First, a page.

Parents' Guide to

Middle-Earth: Shadow of Mordor

By Chad Sapieha, Common Sense Media Reviewer

age 18+

Action game set in Tolkien's fantasy world is ultraviolent.

Middle-Earth: Shadow of Mordor Poster Image

A Lot or a Little?

What you will—and won't—find in this game.

Community Reviews

age 13+

Based on 29 parent reviews

age 12+

Shadow of Mordor

Middle Earth: Shadow of Mordor is an epic action/adventure game based on the fantasy world created by J.R.R Tolkien. The game it's self is very good, I see no flaws as of now (I recently bought the game off amazon), and I have completed about 80% of the game. As far as content and material, I gave this game a 12+ due to the amount of action in this title. The violence in this game is similar to that to the movies, so if your child has watched those with out any problems, they should be fine. There are some pretty graphic kills your character can preform, but that isn't as much as a problem as it could be due to the fantasy aspect of this game. The fighting in this game is similar to that of the Assassin's Creed or Uncharted Series, although slightly more brutal then uncharted's and slightly less then Assassin's Creed. All in all, the game is no worse then the movies, and most mature preteens should be fine.
1 person found this helpful.
age 14+

A very violent game, but is OK if your child knows the difference between real-life and fantasy

Middle-Earth Shadow of Mordor is an open-world game that can be very violent at times which earned its rating of M for Mature. This game is based off of Tolkien's LOTR saga (Lord of the Rings). In the game, the player plays as a ranger named Talion who is captured and killed along with his family by evil Uruks and Orcs, by the command of the Black Hand of Sauron (the main antagonist in the game). Talion is killed by his throat being slit. However you can't see the aftermath. All you can see is the blade slide across his neck. Afterwards, Talion is resurrected by an elf lord to get vengeance on the man who killed his family, so, of course you will have to kill a BUNCH of orcs and uruks in order to find the right one. Talion is also accompanied by a spirit called a wraith, which gives him superhuman abilities (Being able to enter peoples minds, being able to sprint fast, survive long falls from towers, etc.) Talion is able to kill Uruks in somewhat violent ways using a range of weapons from a bow and arrow to a sword. There are also things called brutalizations, where you're behind an enemy and you repeatedly shank them. When in combat, Talion can execute a variety of moves including stabbing orcs in the face with his sword up to being able to decapitate them. But I say if your child knows the difference between real-life and fantasy and is 12, 13, or older, then I say that they can handle this game. Thank you for taking time to read this.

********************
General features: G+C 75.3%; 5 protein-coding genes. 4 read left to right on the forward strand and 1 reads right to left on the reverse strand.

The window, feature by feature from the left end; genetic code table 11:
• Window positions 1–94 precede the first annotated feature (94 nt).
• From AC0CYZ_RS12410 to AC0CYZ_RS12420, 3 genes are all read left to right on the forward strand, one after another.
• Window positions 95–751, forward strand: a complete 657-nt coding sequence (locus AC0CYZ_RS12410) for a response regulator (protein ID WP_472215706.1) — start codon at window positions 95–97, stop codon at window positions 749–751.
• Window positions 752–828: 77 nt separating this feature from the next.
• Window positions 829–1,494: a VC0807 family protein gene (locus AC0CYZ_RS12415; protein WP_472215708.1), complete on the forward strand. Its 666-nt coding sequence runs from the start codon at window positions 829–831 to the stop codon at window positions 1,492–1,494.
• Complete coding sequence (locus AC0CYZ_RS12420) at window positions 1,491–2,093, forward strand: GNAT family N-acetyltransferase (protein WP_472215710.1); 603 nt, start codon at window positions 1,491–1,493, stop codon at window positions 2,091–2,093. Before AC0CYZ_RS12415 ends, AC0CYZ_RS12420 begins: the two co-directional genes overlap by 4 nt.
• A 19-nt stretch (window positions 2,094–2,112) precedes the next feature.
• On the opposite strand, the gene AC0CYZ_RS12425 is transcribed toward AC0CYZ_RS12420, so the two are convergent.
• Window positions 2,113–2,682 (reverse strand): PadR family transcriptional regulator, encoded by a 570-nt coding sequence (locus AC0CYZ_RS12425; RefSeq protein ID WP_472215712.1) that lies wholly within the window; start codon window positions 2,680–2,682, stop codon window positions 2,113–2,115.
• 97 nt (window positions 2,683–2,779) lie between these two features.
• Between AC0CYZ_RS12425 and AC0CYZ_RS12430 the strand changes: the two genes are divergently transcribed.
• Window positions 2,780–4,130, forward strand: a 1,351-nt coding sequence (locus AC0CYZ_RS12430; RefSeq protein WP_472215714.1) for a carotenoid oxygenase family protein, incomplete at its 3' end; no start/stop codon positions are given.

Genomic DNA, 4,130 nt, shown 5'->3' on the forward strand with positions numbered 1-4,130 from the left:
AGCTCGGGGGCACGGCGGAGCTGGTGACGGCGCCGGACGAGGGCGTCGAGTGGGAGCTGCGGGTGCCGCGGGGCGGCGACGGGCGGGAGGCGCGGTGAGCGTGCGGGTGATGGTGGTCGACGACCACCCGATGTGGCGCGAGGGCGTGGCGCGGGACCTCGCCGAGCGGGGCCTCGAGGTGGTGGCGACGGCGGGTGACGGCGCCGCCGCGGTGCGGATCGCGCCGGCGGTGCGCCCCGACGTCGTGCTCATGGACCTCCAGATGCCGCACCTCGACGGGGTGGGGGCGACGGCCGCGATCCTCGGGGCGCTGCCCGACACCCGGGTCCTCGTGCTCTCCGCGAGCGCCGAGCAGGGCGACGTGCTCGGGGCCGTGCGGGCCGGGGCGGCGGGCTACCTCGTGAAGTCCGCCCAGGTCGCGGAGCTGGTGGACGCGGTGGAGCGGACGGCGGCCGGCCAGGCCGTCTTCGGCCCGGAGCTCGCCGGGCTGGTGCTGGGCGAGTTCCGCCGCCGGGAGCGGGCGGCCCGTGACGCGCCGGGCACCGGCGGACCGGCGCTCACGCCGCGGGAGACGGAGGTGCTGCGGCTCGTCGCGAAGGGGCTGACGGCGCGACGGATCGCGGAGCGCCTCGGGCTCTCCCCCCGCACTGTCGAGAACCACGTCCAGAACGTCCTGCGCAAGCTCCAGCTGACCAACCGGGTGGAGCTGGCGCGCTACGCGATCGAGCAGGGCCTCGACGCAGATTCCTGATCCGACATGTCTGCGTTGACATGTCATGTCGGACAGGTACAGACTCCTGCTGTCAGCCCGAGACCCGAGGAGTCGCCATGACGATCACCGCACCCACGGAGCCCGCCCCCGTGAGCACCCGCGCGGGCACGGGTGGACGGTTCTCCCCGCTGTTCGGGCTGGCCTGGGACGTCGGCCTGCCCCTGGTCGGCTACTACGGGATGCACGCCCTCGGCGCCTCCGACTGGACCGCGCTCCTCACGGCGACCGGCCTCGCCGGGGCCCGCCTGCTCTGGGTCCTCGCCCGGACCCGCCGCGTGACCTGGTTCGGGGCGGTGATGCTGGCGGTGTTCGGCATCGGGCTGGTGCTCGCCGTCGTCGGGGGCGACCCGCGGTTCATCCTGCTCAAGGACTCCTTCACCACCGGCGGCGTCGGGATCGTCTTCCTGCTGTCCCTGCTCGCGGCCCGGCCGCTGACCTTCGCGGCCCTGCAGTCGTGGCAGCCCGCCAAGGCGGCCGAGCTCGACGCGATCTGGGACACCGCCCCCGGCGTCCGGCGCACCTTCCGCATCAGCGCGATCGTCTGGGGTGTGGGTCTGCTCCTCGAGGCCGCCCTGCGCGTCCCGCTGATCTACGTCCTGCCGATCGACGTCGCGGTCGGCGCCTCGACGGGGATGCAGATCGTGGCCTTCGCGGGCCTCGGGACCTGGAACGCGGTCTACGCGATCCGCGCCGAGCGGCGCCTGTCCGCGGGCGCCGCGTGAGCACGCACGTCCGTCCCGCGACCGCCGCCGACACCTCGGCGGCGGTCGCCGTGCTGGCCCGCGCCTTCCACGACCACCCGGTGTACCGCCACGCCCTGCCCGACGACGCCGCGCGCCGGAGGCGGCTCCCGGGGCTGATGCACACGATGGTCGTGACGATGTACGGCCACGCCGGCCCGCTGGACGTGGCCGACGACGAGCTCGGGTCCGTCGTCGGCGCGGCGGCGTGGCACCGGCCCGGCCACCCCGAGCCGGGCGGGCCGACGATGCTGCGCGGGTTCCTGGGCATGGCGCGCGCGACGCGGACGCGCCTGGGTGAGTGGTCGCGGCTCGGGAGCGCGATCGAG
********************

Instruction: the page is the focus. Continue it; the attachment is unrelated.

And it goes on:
This title has:

Easy to play/use
Too much violence
1 person found this helpful.

Is It Any Good?

Our review:
Parents say (29 ):
Kids say (47 ):

Middle-earth: Shadow of Mordor feels like what you might get if you dropped an Assassin's Creed game, a Batman game, and Peter Jackson's Hobbit and Lord of the Rings films into a blender. There are collectibles to find, towers to climb, and a special type of vision to be exploited, as in the Assassin's Creed series. Combat feels strongly inspired by the fighting in Batman games, with Talion surrounded by mobs of enemies as players tap the proper buttons to counter and dodge incoming blows while pulling off 40- and 50-hit combinations. And there's no denying that the humans, orcs, and elves as well as the dialogue and the setting all strongly recall the Lord of the Rings and Hobbit films (if not necessarily the books).

It sounds like good fun for mature fantasy fans, and it frequently is. But some things just feel off. The world is surprisingly small and ugly. Mordor isn't a pretty place in the books or films, but it has a majesty and spectacle that this virtual version lacks. Plus, the narrative consists of a series of too-short mini-movies shoddily stitched together. Dramatic opening and closing scenes aside, it has neither the emotion nor memorable characters found in Tolkien's stories. And the combat, while often terrifically satisfying, can sometimes be challenging to the point of frustration, especially since enemies only get stronger if they defeat the player. The makings of a great game are here, but Middle-earth: Shadow of Mordor never quite manages to get beyond the stuff of an average action RPG.

Game Details

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